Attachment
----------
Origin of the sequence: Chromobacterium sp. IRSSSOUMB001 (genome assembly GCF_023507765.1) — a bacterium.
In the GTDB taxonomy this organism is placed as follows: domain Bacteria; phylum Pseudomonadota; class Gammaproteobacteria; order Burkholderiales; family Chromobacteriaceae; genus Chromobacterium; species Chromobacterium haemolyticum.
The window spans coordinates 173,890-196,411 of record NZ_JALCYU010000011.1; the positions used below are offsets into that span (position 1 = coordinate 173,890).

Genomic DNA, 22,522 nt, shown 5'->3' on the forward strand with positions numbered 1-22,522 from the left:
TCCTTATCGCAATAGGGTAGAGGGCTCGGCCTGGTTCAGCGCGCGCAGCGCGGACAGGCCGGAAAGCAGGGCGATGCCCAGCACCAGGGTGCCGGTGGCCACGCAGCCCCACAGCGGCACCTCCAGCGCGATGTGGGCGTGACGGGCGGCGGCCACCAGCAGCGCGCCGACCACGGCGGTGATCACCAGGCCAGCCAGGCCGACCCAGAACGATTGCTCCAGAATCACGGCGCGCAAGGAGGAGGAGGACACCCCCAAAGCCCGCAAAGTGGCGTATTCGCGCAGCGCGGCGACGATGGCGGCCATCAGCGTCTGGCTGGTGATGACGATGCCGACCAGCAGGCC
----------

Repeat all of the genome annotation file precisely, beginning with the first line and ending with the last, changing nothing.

Origin of the sequence: Chromobacterium sp. IRSSSOUMB001 (genome assembly GCF_023507765.1) — a bacterium.
In the GTDB taxonomy this organism is placed as follows: domain Bacteria; phylum Pseudomonadota; class Gammaproteobacteria; order Burkholderiales; family Chromobacteriaceae; genus Chromobacterium; species Chromobacterium haemolyticum.
The window spans coordinates 173,890-196,411 of record NZ_JALCYU010000011.1; the positions used below are offsets into that span (position 1 = coordinate 173,890).

Genomic DNA, 22,522 nt, shown 5'->3' on the forward strand with positions numbered 1-22,522 from the left:
TCCTTATCGCAATAGGGTAGAGGGCTCGGCCTGGTTCAGCGCGCGCAGCGCGGACAGGCCGGAAAGCAGGGCGATGCCCAGCACCAGGGTGCCGGTGGCCACGCAGCCCCACAGCGGCACCTCCAGCGCGATGTGGGCGTGACGGGCGGCGGCCACCAGCAGCGCGCCGACCACGGCGGTGATCACCAGGCCAGCCAGGCCGACCCAGAACGATTGCTCCAGAATCACGGCGCGCAAGGAGGAGGAGGACACCCCCAAAGCCCGCAAAGTGGCGTATTCGCGCAGCGCGGCGACGATGGCGGCCATCAGCGTCTGGCTGGTGATGACGATGCCGACCAGCAGGCC